The Xbox 360 and its ecosystem continue to give Microsoft new stats and figures to brag about. Today’s new installment: “While people are still playing a ton of video games, 40 percent of all Xbox activity now is non-game.”
That’s right, nearly half of all Xbox activity is now not a teenager trying to beat on a friend in a virtual deathmatch. Instead, non-game entertainment is creeping up as a main component of Xbox 360 use, and according to the same post by Microsoft, every Xbox plays an average of 30 hours of video a month.
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That’s an hour a day, and Microsoft claims that the figure is “growing fast.”
Microsoft’s content strategy seems to be paying off. By partnering with Hulu, Netflix, and ESPN (and by integrating Zune with its media relationships), the Xbox 360 console located in the living room has access to enough video related content to give gaming a run for its money in terms of sheer consumer options.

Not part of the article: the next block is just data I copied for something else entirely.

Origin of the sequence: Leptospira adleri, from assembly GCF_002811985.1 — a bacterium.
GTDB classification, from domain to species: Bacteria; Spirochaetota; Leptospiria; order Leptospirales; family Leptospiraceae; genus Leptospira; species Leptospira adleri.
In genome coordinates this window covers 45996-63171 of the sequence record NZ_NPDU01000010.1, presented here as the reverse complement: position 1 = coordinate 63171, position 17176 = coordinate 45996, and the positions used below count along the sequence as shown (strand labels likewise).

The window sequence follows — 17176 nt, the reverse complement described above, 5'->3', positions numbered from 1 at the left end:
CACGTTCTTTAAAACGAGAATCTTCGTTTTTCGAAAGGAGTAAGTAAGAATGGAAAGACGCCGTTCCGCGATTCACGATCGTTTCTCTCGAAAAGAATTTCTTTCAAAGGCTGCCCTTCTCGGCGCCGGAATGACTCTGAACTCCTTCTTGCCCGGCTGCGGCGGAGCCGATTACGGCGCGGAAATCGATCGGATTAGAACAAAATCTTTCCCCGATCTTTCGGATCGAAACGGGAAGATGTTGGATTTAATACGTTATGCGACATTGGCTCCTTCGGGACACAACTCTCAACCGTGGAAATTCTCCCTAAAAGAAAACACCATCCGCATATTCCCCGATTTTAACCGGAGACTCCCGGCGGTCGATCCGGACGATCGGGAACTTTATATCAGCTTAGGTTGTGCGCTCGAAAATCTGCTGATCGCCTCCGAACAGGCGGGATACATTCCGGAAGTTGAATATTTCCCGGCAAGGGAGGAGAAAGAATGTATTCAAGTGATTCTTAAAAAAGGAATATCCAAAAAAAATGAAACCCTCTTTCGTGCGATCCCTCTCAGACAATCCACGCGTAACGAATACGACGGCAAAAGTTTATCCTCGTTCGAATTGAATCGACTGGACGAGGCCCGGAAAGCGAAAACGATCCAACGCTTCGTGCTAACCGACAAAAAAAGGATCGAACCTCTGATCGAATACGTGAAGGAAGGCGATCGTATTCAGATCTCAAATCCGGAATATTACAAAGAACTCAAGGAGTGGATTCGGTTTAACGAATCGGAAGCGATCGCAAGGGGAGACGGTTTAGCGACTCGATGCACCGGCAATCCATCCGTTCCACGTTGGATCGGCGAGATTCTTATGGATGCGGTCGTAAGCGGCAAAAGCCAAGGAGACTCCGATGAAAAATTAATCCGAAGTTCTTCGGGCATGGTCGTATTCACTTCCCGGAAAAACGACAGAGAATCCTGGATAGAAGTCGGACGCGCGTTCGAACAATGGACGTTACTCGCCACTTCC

According to the company, some 53 million Xbox 360 consoles have been sold, and there are now 30 million Xbox LIVE members. The rise of Xbox as more of a media platform, and less of a pure gaming machine, is no accident: “you’ll see Xbox marketed more as an entertainment brand this year,” Microsoft said.
The Xbox forms the crux of Microsoft’s living room strategy. While other companies that have content deals in place, such as Apple, are fighting to get devices into living rooms (Apple TV, Mac Mini, Boxee), Microsoft is already there, around the world. Of course, content licensing is harder to arrange than the shipping of a unit, but eventually Microsoft should be able to expand what is available in the US to other countries.
Next Monday at E3, Microsoft is set to demo new Xbox elements. TNWmicrosoft will be covering whatever they show off.